By Katrina Medoff
NYWIFT member Katrina Medoff spoke with fellow member Gaia Visnar, an actor and producer for the short film The Basis of Intimacy, which was made by a female-driven and largely international crew. They spoke about the power of a silent film and what conversations Visnar hopes to spark with the film.
What is The Basis of Intimacy about?
It’s about a girl trying to find her place in the world. After her sister, the only family she has left, is taken away by immigration officers, Skylar is rendered powerless, without support or a place to go. We follow her struggle through different forms of abuse in her search of somewhere to belong.
What was the inspiration behind The Basis of Intimacy, and how did you get involved with the project as an actor and producer?
The connection with the writer/director Victoria Spadaccini was instant. The story is based on real life experience, and we were both motivated to bring it to life.
Moving from the other side of the pond and leaving my world behind, I was drawn to the emotional journey of the character and her search of intimacy, which becomes a whole new challenge in New York City. In spite of masses of people and daily interactions, it’s where you can feel the loneliest.
We wanted to cut to the core of our universal feelings and drives, wrapped around bigger existential issues. If intimacy and belonging somewhere with someone is what’s guiding us all, it becomes a different matter when you are left with no frame whatsoever.
Even though The Basis of Intimacy is short—just around four minutes long—it has a very clear beginning, middle and end. As an actor working on such a short piece, how do you work on showing your character’s transformation in just a few minutes?
While making the movie, there were clear episodes of Skylar’s story and each required a different mindset. With editing and time lapses, the storyline became intertwined in the style of memories in our brain. The ability to transform quickly through the spectrum of emotions comes from specific scene-by-scene preparation beforehand, so you know your work in every given bit and circumstance.
Why did the creative team decide to make The Basis of Intimacy a silent film? Do you think there can be power in not having any dialogue?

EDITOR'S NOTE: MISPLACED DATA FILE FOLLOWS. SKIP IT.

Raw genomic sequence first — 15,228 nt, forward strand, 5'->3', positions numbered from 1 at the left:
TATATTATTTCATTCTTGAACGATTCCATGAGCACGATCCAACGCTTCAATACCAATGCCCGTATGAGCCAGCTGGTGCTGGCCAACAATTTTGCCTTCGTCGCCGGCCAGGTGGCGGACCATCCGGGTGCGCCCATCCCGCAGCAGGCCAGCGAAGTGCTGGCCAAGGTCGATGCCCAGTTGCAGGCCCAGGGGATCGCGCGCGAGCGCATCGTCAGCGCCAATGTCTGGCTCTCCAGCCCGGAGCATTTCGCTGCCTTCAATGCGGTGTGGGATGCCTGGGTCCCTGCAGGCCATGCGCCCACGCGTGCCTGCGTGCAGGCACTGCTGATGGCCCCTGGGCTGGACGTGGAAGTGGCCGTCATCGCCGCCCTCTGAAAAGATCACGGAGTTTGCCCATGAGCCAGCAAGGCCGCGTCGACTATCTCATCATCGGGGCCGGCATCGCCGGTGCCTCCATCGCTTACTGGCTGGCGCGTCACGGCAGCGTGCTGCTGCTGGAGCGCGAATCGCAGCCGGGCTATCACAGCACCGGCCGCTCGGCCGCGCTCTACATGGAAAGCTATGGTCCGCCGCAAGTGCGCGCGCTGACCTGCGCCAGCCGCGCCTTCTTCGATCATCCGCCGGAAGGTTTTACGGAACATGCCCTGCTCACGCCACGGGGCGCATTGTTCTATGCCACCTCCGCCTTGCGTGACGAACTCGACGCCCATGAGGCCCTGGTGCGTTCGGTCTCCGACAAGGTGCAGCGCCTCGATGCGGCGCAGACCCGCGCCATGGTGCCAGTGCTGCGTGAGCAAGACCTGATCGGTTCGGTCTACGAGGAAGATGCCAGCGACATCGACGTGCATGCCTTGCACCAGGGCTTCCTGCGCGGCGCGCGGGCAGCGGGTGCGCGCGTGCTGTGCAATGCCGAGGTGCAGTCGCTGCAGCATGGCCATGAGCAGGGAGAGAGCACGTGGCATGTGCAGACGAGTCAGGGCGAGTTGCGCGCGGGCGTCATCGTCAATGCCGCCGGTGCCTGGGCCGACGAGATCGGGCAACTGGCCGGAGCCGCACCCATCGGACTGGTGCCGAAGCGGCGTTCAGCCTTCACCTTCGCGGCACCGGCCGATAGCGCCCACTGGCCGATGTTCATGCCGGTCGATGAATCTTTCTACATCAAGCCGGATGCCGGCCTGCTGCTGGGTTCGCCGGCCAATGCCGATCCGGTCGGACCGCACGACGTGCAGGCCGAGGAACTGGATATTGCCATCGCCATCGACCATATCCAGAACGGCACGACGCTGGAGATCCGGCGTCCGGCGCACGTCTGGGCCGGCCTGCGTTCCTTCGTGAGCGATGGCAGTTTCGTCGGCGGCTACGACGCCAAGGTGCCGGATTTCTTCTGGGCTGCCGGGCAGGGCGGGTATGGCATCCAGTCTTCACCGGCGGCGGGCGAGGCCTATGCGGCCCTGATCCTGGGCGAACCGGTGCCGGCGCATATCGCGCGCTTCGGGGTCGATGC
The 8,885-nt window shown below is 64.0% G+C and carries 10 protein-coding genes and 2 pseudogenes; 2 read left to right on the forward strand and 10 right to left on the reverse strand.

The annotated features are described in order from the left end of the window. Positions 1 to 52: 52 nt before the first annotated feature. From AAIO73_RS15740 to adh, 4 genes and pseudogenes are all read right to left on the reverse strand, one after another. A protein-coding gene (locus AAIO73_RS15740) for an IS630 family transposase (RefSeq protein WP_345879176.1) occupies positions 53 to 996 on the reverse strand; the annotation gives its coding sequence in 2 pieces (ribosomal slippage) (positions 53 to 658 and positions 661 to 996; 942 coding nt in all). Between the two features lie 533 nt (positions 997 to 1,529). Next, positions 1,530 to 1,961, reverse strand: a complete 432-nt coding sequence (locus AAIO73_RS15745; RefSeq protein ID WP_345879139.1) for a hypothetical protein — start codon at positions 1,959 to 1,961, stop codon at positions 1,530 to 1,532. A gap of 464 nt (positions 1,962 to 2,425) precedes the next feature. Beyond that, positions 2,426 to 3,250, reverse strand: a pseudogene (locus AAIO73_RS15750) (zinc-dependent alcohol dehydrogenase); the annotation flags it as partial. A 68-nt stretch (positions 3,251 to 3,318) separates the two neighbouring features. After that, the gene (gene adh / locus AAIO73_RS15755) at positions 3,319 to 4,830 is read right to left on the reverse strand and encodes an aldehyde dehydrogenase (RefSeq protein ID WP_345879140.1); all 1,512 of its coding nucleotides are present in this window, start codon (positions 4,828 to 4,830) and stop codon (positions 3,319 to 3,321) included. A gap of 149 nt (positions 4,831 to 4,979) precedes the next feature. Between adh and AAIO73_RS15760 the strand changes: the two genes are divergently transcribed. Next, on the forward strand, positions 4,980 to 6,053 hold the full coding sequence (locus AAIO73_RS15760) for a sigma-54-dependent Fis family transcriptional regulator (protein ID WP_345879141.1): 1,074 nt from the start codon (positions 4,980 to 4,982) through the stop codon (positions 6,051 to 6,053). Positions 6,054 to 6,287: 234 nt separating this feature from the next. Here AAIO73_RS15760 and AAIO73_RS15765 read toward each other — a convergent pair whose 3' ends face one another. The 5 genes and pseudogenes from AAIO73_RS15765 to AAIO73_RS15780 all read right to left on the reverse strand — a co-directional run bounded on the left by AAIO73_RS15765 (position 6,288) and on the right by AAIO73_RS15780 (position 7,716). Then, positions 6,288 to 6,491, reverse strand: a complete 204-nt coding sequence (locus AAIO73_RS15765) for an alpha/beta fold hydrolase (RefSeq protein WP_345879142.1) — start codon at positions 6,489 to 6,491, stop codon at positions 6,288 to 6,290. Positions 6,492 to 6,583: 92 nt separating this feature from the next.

We thought the images would be stronger than the dialogue. Most of life happens in between the words, in behavior. The worst violence is silent, the numbing of the senses stops the words. In life, we are fundamentally alone. At the end of the day, at night, it’s just your thoughts. That’s when the fears creep out and depression builds up. You have to summon your strength to get out of that abyss; no one can do it for you. We wanted to capture more how it feels rather than intellectualizing about it.
What’s next for this film?
The film is in the official selection of the Cyprus International Film Festival as well as Florence Short Film Festival and we are applying to other festivals in Europe and USA. It is a New York story, but I believe it resonates on an universal scale.
What do you hope that the audience thinks about after watching your film? What sorts of conversations do you hope to spark?
The two major events of the film are the family being broken apart due to immigration difficulties and a young adult having to deal with circumstances of being left with nothing. We wanted to challenge the preconceived notions, stigma and prejudice about homelessness. In the U.S., there are up to 2 million homeless young people from diverse backgrounds. They are facing abuse, discrimination, poor health, sexual exploitation, substance abuse and very little support. It’s hard to see homeless youth as victims of their circumstances and the cycle of abuse, which challenges mental health and is difficult to get out of. So why not give up? How can someone get back on the right track when the environment keeps pushing you astray?
Skylar manages with love, persistence, boundless spirit and belief in a better life. She starts writing and knocks on as many doors as needed to finally get her story published. There’s no glamour in her achievement, a small victory, but a huge turn in her life. That’s the message of the film: it can be done. With determination, you can be heard, even as a woman.
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Journalist and author Charlayne Hunter-Gault began her career as a reporter to The New Yorker, where she still contributes, and was the Harlem bureau chief for The New York Times. She worked for 20 years with PBS NewsHour where she was a national and international correspondent as well as a substitute anchor.READ MORE